Board adopts nine policy, procedure changes

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Non-tenured employees are not entitled to legal representation during managerial questioning.

By Zachary-Taylor Wright

The board of trustees unanimously approved nine policy and procedure changes and discussed accommodation of the Southern Association of Colleges and Schools Commission on Colleges at a board meeting July 25 at Killen Center.

During the committee of the whole meeting July 18, District 2 trustee Denver McClendon asked Chancellor Bruce Leslie and his cabinet if the Southern Association of Colleges and Schools Commission on Colleges write-ups were taken into consideration when drafting the policy amendments.

Leslie said all the policy changes are “vetted” through the presidents and vice chancellors council (PVC) and said the policy changes were not relevant to SACSCOC standards.

McClendon disagreed with Leslie’s assertion, saying SACSCOC went through district policy before making recommendations.

Leslie said SACSCOC made recommendations for other policies and that the policy amendments presented to the board were vetted prior to proposal.

Procedure D.9.1.1, which establishes the process of progressive discipline for non-tenured employees, was amended to include the “number of occurrences” as a consideration when determining the appropriate “step” of discipline.

The amendment also adds that “any of the offenses or unacceptable behaviors identified in the steps below may be appropriate for any step or level of discipline.”

Step 2 of discipline, which is a written reprimand, and Step 3, which is a final written warning, in the procedure are amended to clarify that these levels of discipline are “typically” in response to uncorrected behavior.

In the general procedure section of D.9.1.1, the procedure is amended to clarify that employees are not entitled to have a legal or other representative present when management questions them before discipline.

Policy D.2.3, involving the qualifications for hiring, was amended to include child care positions as high risk area alongside the Alamo Colleges Police Department and fund-management positions; the policy was also amended to include “criminal background checks for promotion and transfer candidates” in high-risk areas.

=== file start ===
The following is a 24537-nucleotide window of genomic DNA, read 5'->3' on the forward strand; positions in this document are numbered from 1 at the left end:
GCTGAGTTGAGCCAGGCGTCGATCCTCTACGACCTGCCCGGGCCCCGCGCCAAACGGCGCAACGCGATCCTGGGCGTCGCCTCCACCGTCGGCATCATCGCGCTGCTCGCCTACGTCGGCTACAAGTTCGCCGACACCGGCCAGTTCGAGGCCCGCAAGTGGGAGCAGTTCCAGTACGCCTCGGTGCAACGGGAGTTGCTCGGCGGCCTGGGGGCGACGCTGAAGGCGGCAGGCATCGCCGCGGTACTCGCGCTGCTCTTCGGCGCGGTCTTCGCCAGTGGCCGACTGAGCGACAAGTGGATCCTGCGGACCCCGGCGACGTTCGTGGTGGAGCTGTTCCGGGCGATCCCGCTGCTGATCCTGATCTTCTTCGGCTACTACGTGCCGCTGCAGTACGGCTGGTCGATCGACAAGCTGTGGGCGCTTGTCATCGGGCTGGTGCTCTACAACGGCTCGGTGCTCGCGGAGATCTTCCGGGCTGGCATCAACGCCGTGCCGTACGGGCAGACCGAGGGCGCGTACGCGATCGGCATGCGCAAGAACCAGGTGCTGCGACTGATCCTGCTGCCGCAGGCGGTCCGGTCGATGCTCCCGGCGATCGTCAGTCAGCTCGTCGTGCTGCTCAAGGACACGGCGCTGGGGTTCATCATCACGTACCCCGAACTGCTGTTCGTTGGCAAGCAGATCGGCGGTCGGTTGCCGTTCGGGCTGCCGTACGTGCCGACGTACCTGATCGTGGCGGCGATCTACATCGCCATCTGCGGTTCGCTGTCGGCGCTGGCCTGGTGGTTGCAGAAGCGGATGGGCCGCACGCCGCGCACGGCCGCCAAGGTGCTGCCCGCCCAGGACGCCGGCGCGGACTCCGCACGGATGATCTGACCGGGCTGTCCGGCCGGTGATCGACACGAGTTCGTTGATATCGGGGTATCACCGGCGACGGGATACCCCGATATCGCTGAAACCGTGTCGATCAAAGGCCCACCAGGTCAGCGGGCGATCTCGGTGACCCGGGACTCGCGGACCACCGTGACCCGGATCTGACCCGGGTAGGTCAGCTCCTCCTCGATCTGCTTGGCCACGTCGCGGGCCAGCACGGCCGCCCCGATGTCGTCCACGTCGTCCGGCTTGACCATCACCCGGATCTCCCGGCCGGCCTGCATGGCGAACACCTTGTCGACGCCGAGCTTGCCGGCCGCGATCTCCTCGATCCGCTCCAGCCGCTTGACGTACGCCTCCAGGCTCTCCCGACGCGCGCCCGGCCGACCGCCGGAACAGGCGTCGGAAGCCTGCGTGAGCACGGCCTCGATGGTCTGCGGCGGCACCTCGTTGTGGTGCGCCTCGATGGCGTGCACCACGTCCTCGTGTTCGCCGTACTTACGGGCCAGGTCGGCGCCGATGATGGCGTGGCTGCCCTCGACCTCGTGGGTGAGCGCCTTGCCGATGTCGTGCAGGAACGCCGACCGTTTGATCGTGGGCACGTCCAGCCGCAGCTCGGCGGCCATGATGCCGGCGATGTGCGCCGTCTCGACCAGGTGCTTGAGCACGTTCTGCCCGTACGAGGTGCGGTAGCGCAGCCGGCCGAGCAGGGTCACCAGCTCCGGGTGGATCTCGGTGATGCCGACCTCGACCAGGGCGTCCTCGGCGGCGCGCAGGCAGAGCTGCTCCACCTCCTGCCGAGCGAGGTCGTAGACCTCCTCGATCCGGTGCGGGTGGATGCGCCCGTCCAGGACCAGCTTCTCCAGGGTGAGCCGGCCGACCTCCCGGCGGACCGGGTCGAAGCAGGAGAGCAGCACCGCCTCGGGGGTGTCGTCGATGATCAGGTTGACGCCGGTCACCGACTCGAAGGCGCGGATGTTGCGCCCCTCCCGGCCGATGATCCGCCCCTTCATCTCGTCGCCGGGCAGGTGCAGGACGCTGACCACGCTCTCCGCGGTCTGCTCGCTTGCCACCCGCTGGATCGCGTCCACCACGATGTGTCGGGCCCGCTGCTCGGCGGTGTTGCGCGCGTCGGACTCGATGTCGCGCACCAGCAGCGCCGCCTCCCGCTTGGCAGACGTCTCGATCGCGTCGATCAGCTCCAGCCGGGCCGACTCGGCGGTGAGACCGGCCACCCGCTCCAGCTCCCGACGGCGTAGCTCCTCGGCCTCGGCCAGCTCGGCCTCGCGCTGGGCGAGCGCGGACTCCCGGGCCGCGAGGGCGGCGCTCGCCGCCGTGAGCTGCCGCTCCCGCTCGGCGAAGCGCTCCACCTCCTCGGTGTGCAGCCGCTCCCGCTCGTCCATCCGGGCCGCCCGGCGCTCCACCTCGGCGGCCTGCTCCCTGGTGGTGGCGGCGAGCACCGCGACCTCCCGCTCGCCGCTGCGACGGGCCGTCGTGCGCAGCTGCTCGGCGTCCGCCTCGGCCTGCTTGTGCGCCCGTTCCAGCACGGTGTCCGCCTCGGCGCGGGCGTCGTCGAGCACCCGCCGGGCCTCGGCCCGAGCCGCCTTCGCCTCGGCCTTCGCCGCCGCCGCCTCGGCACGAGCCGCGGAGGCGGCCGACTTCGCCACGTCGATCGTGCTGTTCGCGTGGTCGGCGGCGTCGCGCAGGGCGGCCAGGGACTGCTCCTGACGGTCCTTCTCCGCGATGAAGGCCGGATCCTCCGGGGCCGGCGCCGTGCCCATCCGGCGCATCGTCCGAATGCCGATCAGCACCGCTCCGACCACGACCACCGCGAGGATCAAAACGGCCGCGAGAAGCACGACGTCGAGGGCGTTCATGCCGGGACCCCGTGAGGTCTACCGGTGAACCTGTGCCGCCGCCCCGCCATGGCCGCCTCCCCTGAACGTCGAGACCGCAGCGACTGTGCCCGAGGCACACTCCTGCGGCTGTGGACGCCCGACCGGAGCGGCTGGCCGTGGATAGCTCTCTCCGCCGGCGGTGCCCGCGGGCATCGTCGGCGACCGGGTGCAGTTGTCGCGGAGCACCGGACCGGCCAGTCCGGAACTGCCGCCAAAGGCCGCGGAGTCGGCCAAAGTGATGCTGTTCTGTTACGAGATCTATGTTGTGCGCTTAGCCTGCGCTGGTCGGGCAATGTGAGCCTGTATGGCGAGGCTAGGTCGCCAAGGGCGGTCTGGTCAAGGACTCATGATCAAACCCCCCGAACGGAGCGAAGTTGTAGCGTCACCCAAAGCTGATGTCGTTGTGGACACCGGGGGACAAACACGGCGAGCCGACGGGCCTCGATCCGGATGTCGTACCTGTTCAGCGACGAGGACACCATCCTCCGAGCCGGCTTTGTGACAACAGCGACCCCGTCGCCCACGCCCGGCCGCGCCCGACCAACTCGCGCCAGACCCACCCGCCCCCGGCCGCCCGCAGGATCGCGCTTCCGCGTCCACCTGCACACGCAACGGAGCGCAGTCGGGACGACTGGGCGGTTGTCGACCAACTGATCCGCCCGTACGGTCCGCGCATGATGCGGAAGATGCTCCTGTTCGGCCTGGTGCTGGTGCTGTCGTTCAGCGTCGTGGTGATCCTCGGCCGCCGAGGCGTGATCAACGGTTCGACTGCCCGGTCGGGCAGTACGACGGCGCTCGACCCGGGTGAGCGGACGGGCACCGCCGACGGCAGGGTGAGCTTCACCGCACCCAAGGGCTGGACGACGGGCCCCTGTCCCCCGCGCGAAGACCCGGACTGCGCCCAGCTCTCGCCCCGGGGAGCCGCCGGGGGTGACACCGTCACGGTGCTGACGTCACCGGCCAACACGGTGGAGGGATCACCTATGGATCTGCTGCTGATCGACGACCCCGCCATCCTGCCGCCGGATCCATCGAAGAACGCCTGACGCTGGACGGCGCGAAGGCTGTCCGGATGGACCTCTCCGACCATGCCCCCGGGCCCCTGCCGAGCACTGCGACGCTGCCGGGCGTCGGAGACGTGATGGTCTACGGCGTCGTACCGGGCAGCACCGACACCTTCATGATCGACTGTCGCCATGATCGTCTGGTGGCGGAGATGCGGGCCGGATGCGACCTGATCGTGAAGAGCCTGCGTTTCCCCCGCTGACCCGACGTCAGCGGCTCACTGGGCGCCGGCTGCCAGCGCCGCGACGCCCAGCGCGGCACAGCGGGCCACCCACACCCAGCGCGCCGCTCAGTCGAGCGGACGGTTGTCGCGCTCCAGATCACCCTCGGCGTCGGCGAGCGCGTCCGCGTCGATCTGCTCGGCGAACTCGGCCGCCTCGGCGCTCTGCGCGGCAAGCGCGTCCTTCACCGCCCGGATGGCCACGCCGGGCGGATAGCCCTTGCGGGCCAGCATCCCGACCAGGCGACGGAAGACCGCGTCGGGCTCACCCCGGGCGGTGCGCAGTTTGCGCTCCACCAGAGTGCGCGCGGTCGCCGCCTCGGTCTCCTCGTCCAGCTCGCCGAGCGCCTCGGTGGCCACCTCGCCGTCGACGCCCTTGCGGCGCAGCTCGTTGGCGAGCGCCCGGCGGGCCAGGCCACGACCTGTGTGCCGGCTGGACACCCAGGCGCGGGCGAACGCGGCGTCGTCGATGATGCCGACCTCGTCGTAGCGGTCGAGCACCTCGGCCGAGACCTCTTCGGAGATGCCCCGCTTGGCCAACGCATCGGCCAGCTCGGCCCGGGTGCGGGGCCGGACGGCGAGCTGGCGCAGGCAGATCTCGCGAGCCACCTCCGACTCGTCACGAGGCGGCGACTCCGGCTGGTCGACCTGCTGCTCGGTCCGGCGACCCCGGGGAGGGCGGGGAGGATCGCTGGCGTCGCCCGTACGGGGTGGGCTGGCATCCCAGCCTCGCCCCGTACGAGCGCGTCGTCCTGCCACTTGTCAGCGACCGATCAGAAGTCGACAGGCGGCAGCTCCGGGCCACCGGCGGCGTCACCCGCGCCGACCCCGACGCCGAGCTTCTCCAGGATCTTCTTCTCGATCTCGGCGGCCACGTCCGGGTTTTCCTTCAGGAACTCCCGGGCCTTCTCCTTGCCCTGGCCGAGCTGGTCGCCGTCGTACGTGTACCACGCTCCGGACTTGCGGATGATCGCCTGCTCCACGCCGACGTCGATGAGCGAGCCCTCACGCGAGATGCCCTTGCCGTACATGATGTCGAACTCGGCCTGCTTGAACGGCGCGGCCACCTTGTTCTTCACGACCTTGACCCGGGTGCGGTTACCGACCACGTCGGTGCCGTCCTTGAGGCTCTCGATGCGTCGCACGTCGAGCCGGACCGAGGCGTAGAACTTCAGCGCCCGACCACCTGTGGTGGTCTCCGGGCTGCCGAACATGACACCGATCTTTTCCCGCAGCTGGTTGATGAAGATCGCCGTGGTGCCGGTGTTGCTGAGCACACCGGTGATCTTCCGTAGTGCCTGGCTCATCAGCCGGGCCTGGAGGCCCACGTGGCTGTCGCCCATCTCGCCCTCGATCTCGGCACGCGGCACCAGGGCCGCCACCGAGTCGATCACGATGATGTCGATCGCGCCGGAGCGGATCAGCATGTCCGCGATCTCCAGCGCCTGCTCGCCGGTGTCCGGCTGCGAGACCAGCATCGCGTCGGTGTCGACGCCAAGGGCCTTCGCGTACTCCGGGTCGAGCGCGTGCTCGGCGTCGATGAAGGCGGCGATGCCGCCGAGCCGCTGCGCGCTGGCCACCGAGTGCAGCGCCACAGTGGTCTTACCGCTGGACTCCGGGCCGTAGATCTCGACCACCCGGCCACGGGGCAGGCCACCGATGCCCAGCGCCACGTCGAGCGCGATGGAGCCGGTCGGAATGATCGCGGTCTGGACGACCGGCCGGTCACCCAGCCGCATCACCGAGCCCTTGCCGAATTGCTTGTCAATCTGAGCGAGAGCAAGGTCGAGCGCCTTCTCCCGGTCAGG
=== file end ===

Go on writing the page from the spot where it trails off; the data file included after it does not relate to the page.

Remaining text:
Policy D.2.5 was amended to include college presidents in the definition of “chancellor” in reference to hiring authority, status, assignments and duty.

Policy D.4.7 was amended to include the prevention of the sale and manufacturing of controlled substances, alcohol and illicit substances to the drug-free awareness program.

During the July 18 meeting, McClendon asked how this policy applies to students.

District general counsel Ross Laughead clarified that this policy applies only to employees.

Policy D.4.11 was amended to define arrest as being subject to an arrest warrant and appearing or surrendering in court under an arrest warrant.

The policy was also amended to say that employees who have been arrested must report to the associate vice chancellor of human resources and organizational development if their next-level administrator is not available.

The amendment also added: “A violation of this procedure may subject an employee to disciplinary action up to and including termination.”

Policy D.4.6, on the prevention and reporting of workplace violence and abuse of minors, was amended to clarify that concealed carry was in effect.

Concealed carry at Texas community colleges goes into effect Aug. 1.

Policy G.1.4 was amended to broaden the limitations of concealed carry at the Alamo Community College District campuses and change all reference to “concealed handgun” to “firearm.”

Procedure G.1.4.5, which addresses the rules limiting the licensed concealed carry of handguns, was amended to clarify that signage for areas where concealed carry is prohibited should be obtained from a vice president at each college and the human resources department at district support offices.

During the July 18 meeting, McClendon asked if there was any problems with the implementation of concealed carry policy.

Laughead said there have not been any challenges in Texas, saying he checked with the attorney general representative responsible for enforcing signage.

Laughead said legislative changes and challenges may arise after all policies and their corresponding reasoning for concealed carry are submitted in September.

The procedure states that college presidents are responsible for determining which vice president will provide the signage.

Procedure F.4.2.1, which establishes the appeal and discipline process for non-academic misconduct, was amended to include “criminal trespass” and “firearms violations” to the definition of criminal misconduct.


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